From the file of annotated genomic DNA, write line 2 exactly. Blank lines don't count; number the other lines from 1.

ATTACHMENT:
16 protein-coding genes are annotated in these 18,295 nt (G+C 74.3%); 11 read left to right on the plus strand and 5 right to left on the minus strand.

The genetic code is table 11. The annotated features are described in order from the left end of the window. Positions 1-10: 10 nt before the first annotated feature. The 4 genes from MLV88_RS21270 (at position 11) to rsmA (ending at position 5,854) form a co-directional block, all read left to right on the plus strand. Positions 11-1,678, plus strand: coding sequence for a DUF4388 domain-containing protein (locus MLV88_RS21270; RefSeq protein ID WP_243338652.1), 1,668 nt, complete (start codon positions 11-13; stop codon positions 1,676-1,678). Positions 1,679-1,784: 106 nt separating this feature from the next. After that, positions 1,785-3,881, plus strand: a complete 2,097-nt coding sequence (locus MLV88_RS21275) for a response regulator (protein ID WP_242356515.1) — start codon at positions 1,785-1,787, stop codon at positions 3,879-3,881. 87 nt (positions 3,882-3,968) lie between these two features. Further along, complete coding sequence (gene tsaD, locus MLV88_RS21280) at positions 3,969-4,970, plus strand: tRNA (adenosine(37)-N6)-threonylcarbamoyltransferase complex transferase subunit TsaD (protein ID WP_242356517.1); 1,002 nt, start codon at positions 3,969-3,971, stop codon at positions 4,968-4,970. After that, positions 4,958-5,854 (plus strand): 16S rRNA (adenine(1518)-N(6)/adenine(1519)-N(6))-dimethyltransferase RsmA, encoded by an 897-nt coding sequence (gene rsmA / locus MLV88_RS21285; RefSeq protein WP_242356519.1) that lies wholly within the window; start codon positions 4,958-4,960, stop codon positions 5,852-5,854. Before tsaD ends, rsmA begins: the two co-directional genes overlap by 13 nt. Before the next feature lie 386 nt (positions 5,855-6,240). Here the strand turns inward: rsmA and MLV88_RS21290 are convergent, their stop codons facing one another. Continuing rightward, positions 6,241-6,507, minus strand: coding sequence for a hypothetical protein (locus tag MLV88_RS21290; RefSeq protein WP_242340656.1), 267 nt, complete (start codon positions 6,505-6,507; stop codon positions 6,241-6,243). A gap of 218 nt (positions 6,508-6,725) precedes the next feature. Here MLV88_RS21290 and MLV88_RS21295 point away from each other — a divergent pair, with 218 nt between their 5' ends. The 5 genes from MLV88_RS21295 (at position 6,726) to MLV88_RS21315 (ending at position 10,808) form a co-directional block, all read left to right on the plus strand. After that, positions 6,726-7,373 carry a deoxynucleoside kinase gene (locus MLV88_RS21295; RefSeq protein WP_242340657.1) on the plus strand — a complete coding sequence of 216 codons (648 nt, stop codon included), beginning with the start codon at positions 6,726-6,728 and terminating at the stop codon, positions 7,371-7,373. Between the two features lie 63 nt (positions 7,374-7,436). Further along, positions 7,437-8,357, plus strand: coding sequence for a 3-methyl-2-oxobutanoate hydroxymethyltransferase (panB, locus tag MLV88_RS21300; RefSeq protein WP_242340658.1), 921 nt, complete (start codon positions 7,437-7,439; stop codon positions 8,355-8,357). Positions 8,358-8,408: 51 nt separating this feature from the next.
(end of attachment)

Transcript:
The genetic code is table 11. The annotated features are described in order from the left end of the window. Positions 1-10: 10 nt before the first annotated feature. The 4 genes from MLV88_RS21270 (at position 11) to rsmA (ending at position 5,854) form a co-directional block, all read left to right on the plus strand. Positions 11-1,678, plus strand: coding sequence for a DUF4388 domain-containing protein (locus MLV88_RS21270; RefSeq protein ID WP_243338652.1), 1,668 nt, complete (start codon positions 11-13; stop codon positions 1,676-1,678). Positions 1,679-1,784: 106 nt separating this feature from the next. After that, positions 1,785-3,881, plus strand: a complete 2,097-nt coding sequence (locus MLV88_RS21275) for a response regulator (protein ID WP_242356515.1) — start codon at positions 1,785-1,787, stop codon at positions 3,879-3,881. 87 nt (positions 3,882-3,968) lie between these two features. Further along, complete coding sequence (gene tsaD, locus MLV88_RS21280) at positions 3,969-4,970, plus strand: tRNA (adenosine(37)-N6)-threonylcarbamoyltransferase complex transferase subunit TsaD (protein ID WP_242356517.1); 1,002 nt, start codon at positions 3,969-3,971, stop codon at positions 4,968-4,970. After that, positions 4,958-5,854 (plus strand): 16S rRNA (adenine(1518)-N(6)/adenine(1519)-N(6))-dimethyltransferase RsmA, encoded by an 897-nt coding sequence (gene rsmA / locus MLV88_RS21285; RefSeq protein WP_242356519.1) that lies wholly within the window; start codon positions 4,958-4,960, stop codon positions 5,852-5,854. Before tsaD ends, rsmA begins: the two co-directional genes overlap by 13 nt. Before the next feature lie 386 nt (positions 5,855-6,240). Here the strand turns inward: rsmA and MLV88_RS21290 are convergent, their stop codons facing one another. Continuing rightward, positions 6,241-6,507, minus strand: coding sequence for a hypothetical protein (locus tag MLV88_RS21290; RefSeq protein WP_242340656.1), 267 nt, complete (start codon positions 6,505-6,507; stop codon positions 6,241-6,243). A gap of 218 nt (positions 6,508-6,725) precedes the next feature. Here MLV88_RS21290 and MLV88_RS21295 point away from each other — a divergent pair, with 218 nt between their 5' ends. The 5 genes from MLV88_RS21295 (at position 6,726) to MLV88_RS21315 (ending at position 10,808) form a co-directional block, all read left to right on the plus strand. After that, positions 6,726-7,373 carry a deoxynucleoside kinase gene (locus MLV88_RS21295; RefSeq protein WP_242340657.1) on the plus strand — a complete coding sequence of 216 codons (648 nt, stop codon included), beginning with the start codon at positions 6,726-6,728 and terminating at the stop codon, positions 7,371-7,373. Between the two features lie 63 nt (positions 7,374-7,436). Further along, positions 7,437-8,357, plus strand: coding sequence for a 3-methyl-2-oxobutanoate hydroxymethyltransferase (panB, locus tag MLV88_RS21300; RefSeq protein WP_242340658.1), 921 nt, complete (start codon positions 7,437-7,439; stop codon positions 8,355-8,357). Positions 8,358-8,408: 51 nt separating this feature from the next.